Many Eagles fans are understandably suffering from "DeSean fatigue," and while we'll continue to cover any noteworthy developments on the DeSean Jackson saga, we'll be getting back to the rest of the team in more depth as well. Here's a mix of DeSean and non-DeSean Eagles notes:
Georgia Tech OLB Jeremiah Attaochu to visit the Eagles
Georgia Tech OLB Jeremiah Attaochu will visit with the Eagles, according to Mark Russell of nique.net. The visit will occur within the next two weeks.
Attaochu had 12.5 sacks his senior season at Georgia Tech, including 10.5 in his last 6 games. We had previously reviewed Attaochu back in January, but here's the short version:
Attaochu has the requisite athletic ability and size to be a dominant pass rusher, but it could take some time to teach him how to rush the passer and master the finer points of the game (timing out the snap count, etc). In terms of his fit in Philly, Attaochu could be played sparingly behind Trent Cole for a year, before taking over as the rush OLB in 2015.
Jake Knott suspended
Eagles ILB Jake Knott was suspended without pay for four games for violating the NFL's policy on performance enhancing substances. While suspended players do not count toward the 53-man roster, Knott's suspension will hurt his chances of making the team this year. Knott is also not eligible for the practice squad, as he dressed for too many games last season.
No compensatory pick for DeSean Jackson
A number of you have asked if the Eagles would at least get a compensatory pick for losing DeSean Jackson. The answer is no. Players who are released are not eligible for compensatory pick compensation.
DeSean Jackson interview with Stephen A. Smith was a complete waste of time
I remember the first training camp I covered in 2010. I was a horrible interviewer at the time. The first player I ever interviewed was Quintin Mikell. After each training camp practice, you're allowed to grab players as they're walking off the field and get a few minutes with them. So one day after practice, I asked Mikell if he had a minute to talk, and once he was standing in front of me I really had no idea what to ask him. I realized I was only talking to him for the sake of talking to him. I asked Mikell three useless questions, which he answered, and then it was like, "OK, thanks Q, see you later." The interview couldn't have lasted more than one minute. It was reminiscent of the Big Gulp scene in Dumb and Dumber.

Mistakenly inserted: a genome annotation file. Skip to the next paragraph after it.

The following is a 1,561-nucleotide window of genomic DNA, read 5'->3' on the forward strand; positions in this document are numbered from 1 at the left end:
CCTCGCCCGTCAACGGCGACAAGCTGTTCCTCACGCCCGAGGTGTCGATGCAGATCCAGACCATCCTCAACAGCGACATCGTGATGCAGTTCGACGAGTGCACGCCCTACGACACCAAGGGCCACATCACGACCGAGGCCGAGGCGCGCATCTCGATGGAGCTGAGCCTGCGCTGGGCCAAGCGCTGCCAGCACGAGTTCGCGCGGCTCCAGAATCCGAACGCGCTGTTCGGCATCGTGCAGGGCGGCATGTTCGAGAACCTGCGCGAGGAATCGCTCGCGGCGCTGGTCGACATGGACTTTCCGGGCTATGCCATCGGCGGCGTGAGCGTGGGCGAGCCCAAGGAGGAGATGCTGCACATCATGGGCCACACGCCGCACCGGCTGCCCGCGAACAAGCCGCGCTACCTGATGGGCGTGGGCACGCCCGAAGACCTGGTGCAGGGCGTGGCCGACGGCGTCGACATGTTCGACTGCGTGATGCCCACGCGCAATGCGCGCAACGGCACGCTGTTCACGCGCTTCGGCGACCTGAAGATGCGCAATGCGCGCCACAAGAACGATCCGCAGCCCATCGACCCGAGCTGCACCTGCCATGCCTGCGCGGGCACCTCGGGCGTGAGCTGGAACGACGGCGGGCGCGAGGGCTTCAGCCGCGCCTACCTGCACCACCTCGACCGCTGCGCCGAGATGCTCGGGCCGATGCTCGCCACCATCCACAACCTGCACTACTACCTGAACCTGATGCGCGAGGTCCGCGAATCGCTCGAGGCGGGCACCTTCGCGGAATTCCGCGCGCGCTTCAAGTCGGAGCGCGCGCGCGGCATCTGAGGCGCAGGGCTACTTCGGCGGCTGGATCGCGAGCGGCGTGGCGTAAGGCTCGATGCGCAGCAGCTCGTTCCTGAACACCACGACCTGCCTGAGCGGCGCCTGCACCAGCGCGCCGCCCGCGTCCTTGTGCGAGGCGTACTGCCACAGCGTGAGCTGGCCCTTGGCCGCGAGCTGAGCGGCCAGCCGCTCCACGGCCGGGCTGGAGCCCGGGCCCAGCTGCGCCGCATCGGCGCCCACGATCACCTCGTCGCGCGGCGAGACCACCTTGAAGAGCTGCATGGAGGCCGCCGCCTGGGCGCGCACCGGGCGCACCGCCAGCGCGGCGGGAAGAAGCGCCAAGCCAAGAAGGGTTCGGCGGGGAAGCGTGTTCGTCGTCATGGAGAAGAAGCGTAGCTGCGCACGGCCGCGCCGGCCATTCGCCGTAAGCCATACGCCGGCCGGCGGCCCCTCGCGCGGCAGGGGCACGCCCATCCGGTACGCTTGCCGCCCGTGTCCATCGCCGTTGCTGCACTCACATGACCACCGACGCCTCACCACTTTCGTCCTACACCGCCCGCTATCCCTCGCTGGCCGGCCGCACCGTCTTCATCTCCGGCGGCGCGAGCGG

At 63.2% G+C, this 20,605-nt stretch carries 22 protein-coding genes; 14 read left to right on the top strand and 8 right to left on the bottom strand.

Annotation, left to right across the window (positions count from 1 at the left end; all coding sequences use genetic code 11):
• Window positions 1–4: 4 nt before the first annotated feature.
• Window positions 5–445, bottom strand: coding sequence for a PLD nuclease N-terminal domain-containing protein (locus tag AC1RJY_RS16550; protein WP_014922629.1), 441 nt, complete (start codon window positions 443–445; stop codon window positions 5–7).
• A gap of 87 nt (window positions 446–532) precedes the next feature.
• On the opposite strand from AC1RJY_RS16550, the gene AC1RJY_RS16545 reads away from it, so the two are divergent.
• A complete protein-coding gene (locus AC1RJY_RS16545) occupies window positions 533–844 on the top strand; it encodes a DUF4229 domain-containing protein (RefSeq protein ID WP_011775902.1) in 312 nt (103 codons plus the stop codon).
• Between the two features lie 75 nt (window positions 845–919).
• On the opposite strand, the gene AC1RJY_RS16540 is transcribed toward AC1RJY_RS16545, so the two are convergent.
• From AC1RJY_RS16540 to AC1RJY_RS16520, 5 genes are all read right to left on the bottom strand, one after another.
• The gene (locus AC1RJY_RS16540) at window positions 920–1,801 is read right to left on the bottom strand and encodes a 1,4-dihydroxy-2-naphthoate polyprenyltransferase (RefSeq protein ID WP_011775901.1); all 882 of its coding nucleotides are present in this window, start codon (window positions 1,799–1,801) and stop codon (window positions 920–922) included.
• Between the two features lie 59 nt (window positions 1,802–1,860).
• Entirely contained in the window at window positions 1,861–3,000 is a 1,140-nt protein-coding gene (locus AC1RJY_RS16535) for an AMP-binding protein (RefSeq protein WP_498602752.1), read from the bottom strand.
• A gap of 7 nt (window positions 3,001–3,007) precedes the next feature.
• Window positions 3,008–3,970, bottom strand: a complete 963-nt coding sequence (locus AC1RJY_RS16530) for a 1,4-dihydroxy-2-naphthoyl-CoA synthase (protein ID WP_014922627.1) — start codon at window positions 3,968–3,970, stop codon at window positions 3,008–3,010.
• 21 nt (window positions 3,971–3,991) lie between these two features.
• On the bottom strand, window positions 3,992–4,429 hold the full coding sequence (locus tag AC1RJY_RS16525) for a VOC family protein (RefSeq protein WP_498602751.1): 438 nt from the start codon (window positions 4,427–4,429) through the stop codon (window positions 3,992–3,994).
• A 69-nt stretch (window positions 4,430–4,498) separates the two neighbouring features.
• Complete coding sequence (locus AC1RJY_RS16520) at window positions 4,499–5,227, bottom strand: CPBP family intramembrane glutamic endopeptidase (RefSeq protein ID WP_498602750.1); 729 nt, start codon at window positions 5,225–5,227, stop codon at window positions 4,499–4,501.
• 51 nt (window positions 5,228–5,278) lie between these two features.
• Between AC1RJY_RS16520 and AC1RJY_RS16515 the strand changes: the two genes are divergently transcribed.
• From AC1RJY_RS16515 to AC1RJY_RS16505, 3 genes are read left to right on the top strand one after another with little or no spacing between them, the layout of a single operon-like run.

On Friday night, Stephen A. Smith interviewed DeSean Jackson. It was the first time Jackson spoke publicly since being released. We learned that Chip Kelly cut DeSean over the phone, and didn't give him a reason for cutting him other than that they were "moving forward." Aaaaand, that was about it in terms of new information.
In case you missed it, the interview in its entirety can be found here, but honestly, it's not worth your time. Smith was as unprepared for his interview with Jackson as I was for my awful interview with Mikell. Smith asked Jackson every which way about gang affiliations, gang signs, gang this, gang that, when really, the story was DeSean's relationship with head coach Chip Kelly, and how it deteriorated to the point where the Eagles wanted to get rid of their best weapon in the passing game. The gang angle was certainly worth addressing, but Smith made that the focus when there were far more relevant and interesting dynamics to this saga.
That question is awful on so many levels. To begin, Smith is basically begging Jackson to accuse the Eagles of leaking information to NJ.com so that they could cut him. Worse, this question shows how woefully unprepared Smith was for this interview. The police officer in the NJ.com article who accused Jackson of gang ties was LAPD detective Eric Crosson. You know how I know that? Because his name was mentioned 14 times in the original NJ.com article. It was certainly not "anonymous."
In the same way I interviewed Mikell after practice that day, just for the sake of doing it, it seemed like Smith and ESPN talked to Jackson just for the sake of talking, and the result was roughly 20 minutes of nothingness. Can we get a re-do, please?
In case you missed it at the Red Zone:
More details emerge on why DeSean Jackson was cut.
Video on how DeSean moving from the Eagles to the Redskins affects the balance of power in the NFC East.
Oregon State WR prospect Brandin Cooks thinks he can do it like DeSean Jackson and do it better.
Follow Jimmy on Twitter: @JimmyKempski